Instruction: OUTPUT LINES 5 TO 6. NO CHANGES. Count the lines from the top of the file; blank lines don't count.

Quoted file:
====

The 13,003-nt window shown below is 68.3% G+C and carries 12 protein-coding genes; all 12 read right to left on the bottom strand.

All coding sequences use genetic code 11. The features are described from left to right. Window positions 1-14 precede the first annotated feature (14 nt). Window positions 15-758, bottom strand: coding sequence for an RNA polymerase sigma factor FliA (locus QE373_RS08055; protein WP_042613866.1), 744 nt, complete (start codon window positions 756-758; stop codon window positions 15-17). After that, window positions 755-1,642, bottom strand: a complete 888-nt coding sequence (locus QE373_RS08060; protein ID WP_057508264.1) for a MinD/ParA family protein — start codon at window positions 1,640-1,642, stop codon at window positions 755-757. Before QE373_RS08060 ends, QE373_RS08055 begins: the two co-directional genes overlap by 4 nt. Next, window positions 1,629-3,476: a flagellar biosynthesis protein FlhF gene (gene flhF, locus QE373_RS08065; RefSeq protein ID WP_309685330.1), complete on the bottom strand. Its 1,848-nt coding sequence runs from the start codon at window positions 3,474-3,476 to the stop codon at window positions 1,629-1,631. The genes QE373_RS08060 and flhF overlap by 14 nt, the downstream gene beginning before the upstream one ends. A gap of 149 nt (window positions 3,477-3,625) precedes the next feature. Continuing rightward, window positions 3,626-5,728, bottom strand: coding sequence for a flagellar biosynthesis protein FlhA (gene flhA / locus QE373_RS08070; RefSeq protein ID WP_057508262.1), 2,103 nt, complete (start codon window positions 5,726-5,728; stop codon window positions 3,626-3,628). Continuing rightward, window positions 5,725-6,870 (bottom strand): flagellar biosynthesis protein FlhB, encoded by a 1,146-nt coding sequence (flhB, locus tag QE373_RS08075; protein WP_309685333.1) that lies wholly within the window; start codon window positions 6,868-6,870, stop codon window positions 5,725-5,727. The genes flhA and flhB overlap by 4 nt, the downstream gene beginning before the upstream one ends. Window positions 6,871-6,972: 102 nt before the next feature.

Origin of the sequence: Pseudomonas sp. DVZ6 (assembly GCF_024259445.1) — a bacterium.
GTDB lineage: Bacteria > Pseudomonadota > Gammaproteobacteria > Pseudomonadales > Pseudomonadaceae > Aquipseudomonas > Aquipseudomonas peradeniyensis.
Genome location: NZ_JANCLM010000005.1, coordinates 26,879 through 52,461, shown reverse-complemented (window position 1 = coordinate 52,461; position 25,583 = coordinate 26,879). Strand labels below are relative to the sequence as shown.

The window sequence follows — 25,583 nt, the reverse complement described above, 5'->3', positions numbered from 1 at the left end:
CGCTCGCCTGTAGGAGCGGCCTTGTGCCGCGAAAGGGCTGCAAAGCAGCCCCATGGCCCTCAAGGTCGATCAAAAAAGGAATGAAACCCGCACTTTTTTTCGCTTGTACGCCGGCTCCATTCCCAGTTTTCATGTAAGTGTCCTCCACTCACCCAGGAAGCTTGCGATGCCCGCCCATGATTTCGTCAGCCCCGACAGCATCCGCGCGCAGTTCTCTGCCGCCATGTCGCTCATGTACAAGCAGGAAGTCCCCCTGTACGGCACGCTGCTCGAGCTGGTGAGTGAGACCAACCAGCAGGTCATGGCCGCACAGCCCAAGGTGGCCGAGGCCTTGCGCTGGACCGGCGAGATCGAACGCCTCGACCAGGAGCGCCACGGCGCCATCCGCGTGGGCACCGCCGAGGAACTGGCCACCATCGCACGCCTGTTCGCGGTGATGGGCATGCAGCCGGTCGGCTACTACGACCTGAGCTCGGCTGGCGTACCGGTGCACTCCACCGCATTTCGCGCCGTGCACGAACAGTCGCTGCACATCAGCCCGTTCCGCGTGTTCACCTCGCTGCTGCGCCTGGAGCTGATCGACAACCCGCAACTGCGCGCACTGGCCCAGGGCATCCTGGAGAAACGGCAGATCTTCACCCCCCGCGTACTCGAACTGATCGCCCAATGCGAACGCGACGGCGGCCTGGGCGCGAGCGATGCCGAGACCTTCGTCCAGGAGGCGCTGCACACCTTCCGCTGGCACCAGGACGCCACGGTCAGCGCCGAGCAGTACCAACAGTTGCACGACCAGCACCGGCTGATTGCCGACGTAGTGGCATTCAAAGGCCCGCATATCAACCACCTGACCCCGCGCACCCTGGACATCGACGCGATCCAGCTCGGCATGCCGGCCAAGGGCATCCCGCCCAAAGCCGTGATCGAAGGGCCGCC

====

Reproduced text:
Genome location: NZ_JANCLM010000005.1, coordinates 26,879 through 52,461, shown reverse-complemented (window position 1 = coordinate 52,461; position 25,583 = coordinate 26,879). Strand labels below are relative to the sequence as shown.

The window sequence follows — 25,583 nt, the reverse complement described above, 5'->3', positions numbered from 1 at the left end: